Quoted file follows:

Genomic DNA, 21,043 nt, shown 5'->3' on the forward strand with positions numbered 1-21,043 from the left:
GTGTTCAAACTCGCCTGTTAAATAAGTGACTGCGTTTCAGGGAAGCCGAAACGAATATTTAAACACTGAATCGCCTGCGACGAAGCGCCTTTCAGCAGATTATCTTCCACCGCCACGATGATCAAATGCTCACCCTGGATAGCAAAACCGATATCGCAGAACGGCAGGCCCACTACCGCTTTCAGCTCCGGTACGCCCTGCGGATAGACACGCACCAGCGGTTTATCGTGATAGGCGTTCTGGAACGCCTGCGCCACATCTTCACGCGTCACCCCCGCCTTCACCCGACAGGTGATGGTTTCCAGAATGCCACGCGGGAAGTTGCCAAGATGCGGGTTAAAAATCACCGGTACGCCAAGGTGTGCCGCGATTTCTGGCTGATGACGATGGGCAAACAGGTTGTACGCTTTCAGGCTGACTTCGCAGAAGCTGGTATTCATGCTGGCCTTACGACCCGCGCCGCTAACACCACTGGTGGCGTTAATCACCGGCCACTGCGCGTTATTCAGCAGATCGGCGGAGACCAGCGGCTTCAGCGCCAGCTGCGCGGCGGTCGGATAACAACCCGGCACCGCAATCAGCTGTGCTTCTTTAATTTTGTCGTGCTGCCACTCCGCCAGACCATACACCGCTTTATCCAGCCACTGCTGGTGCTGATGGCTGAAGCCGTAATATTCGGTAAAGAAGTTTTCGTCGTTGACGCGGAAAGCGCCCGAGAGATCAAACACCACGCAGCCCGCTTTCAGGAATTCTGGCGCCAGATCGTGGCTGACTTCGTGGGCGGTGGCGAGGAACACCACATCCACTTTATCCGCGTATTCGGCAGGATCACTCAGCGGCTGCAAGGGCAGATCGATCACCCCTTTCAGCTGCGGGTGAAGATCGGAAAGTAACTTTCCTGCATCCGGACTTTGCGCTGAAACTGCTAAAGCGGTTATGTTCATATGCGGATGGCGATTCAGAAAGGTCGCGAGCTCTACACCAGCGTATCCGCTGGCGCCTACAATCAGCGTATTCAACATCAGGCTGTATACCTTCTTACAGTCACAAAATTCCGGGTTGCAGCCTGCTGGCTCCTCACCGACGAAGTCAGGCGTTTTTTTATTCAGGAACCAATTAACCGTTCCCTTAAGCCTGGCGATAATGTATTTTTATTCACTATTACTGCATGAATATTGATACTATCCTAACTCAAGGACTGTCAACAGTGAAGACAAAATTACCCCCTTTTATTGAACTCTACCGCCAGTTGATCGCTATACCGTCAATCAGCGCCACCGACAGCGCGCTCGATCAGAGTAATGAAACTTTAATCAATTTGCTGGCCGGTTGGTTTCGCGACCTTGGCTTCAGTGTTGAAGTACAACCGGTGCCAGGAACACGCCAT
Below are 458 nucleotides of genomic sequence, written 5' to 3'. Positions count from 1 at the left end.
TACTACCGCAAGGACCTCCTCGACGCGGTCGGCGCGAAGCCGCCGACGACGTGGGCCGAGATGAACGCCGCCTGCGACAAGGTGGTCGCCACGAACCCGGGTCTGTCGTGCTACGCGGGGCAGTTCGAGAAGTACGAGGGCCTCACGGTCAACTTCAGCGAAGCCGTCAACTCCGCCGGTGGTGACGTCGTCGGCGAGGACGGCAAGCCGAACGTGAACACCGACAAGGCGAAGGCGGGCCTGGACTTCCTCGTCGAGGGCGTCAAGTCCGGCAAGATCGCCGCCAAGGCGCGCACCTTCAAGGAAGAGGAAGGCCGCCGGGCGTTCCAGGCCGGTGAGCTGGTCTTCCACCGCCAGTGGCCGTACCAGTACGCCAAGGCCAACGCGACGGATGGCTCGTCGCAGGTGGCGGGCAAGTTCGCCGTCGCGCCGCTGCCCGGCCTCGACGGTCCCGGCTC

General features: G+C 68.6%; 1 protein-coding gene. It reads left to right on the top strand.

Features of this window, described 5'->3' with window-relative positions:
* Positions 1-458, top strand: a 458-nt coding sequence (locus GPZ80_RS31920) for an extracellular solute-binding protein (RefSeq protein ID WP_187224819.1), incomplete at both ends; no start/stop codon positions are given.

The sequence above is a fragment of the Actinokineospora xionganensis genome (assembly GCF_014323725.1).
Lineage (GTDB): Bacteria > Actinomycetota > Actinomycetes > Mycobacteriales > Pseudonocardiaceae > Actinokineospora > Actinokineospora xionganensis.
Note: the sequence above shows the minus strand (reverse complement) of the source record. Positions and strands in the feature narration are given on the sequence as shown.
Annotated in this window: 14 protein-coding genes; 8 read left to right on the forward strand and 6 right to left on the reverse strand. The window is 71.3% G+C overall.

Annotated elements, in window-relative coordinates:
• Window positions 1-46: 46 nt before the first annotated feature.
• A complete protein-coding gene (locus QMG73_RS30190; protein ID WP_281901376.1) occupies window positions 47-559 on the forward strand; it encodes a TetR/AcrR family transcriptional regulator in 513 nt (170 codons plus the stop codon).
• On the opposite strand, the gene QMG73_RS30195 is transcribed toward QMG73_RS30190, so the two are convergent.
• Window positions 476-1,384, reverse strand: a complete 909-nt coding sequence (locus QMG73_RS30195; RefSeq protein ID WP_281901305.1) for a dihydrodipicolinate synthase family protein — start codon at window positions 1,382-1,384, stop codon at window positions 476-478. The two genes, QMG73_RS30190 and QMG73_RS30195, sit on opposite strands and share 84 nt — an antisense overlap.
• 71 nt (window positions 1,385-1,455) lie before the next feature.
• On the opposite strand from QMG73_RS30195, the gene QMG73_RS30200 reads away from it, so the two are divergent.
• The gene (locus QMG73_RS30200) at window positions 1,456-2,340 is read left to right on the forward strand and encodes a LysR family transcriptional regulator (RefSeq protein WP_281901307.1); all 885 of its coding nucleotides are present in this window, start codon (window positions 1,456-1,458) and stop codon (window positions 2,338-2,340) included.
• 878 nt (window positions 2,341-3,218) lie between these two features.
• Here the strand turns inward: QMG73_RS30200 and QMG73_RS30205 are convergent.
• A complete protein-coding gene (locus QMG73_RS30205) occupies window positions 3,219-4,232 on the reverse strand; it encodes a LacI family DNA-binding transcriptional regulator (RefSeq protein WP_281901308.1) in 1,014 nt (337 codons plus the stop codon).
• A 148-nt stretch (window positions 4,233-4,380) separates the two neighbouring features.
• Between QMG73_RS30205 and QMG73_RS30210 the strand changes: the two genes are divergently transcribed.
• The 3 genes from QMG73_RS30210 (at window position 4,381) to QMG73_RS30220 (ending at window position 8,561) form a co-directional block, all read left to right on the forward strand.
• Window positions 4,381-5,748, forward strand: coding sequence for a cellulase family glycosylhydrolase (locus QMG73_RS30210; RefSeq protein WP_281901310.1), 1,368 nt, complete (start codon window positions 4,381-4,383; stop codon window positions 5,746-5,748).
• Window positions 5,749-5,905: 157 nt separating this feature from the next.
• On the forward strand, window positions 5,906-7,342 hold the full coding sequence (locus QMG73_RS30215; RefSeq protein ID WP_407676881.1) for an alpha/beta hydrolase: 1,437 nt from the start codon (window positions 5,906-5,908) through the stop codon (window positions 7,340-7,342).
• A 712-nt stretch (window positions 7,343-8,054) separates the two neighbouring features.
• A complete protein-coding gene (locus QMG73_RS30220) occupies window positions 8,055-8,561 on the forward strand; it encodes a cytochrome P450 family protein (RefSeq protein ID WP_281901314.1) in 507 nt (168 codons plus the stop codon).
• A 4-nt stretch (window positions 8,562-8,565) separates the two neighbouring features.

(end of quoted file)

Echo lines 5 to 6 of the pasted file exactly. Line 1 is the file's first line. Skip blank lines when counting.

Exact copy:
General features: G+C 68.6%; 1 protein-coding gene. It reads left to right on the top strand.

Features of this window, described 5'->3' with window-relative positions: